Consumer Choice: In its comments, Apple supports consumer choice. Anyone that knows Apple and its design lore and unique design success, knows that Apple offers what it believes is best for consumers and by design prevents all kinds of choices for consumers, because those choices would undermine how Apple’s highly-integrated devices work. Steve Jobs well-known genius was giving consumers what they wanted before they even knew it was what they wanted or needed. And Apple prides itself on having limited consumer choices in devices and prices compared to its competition. Limiting consumer choice to Apple’s choice has been central to its phenomenal success.

No paid fast lanes: In its comments, Apple opposes paid fast lanes. However, Apple has paid for fast lanes for itself is investing and paying for elaborate content delivery networks (CDNs) to ensure that its content gets prioritized treatment over competitors that don’t use CDNs. Awkward.

Transparency: In its comments, Apple advocates for mandatory transparency for broadband providers. Once again, anyone that knows Apple and how it operates as a company, designer, and manufacturer of iconic smart devices knows that Apple is exceptionally secretive and non-transparent about most all aspects of its business. What is good for the goose apparently is not good for the gander.

Competition: In its FCC comments, Apple advocates for competition in its FCC comments. Apple did not worry about competition when it originally launched its iconic iPhone with its competitive choice of four wireless providers AT&T, Verizon, Sprint and T-Mobile, and chose to exclusively launch the iPhone via one provider AT&T, which was its competitive right to do, and a competitive choice I defended on this blog at the time.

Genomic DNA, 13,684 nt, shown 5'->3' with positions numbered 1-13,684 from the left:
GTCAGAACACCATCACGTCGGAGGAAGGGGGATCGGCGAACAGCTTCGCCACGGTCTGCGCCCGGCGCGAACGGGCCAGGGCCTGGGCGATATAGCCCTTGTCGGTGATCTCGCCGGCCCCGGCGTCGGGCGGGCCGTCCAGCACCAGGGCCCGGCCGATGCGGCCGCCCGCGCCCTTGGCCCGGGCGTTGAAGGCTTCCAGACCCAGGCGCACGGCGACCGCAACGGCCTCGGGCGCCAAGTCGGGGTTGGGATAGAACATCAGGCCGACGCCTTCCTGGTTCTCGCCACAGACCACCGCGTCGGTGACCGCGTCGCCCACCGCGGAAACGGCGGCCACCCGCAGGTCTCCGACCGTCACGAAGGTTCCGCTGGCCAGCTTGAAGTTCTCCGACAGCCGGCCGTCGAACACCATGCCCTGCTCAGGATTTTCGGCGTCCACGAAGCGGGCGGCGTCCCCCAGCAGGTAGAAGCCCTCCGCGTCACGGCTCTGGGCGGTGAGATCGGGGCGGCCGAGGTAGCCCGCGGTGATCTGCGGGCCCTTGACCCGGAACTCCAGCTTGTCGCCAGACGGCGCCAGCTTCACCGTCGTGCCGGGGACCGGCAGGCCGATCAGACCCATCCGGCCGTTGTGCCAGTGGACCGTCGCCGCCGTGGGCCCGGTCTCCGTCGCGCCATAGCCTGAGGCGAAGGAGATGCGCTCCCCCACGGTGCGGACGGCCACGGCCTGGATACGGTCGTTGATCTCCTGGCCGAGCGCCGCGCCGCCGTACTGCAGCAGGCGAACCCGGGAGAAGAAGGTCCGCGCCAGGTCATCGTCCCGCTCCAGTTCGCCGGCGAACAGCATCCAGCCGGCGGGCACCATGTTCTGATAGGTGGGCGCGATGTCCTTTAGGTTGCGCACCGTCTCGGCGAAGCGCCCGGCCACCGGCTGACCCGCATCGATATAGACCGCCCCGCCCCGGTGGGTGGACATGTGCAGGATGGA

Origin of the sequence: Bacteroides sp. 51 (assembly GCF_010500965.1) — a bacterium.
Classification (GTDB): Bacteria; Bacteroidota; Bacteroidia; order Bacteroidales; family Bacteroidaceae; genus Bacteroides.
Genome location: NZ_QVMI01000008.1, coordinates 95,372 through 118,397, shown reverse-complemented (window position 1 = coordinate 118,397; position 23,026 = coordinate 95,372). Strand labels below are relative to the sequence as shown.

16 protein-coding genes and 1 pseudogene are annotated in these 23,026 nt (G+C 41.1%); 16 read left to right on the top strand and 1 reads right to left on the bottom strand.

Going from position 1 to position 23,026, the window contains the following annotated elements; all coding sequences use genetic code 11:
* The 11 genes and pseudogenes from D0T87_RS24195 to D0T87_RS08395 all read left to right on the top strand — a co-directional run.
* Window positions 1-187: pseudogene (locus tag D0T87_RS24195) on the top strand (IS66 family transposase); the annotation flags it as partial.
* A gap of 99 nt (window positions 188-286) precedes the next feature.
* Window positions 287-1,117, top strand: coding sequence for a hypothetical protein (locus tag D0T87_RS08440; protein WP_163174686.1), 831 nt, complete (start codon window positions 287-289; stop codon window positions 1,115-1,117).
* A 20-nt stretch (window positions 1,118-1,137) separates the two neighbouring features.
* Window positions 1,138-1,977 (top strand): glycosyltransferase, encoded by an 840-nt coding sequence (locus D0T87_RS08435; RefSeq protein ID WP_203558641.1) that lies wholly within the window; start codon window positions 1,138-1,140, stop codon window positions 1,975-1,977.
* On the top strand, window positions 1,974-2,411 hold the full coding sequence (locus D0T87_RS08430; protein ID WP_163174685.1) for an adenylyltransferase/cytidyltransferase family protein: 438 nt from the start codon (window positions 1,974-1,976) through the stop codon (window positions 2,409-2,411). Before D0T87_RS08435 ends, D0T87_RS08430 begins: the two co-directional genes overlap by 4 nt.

Now it gets really awkward.

Apple has officially had at least three antitrust problems if recorded history is any measure. In 2009, Apple was reprimanded by the FTC for engaging in anti-competitive behavior for having an illegal “inter-locking directorate” in having Google’s Chairman on Apple’s board when they were the two primary smartphone providers. In 2010, Apple was sanctioned by the DOJ for illegally colluding with anticompetitive employee non-solicitation agreements. Apple and others later settled the matter civilly for over $400m. In 2013, a Federal judge ruled that Apple violated antitrust law in conspiring to fix eBook prices per a DOJ lawsuit, a ruling that was upheld by the Supreme Court when it denied to hear Apple’s appeal in 2016. Finally, Apple charges a whopping monopoly-esque 30% fee for app providers to offer apps to the public on Apple’s closed system on Apple’s de facto monopoly App Store. Cringeworthy awkward.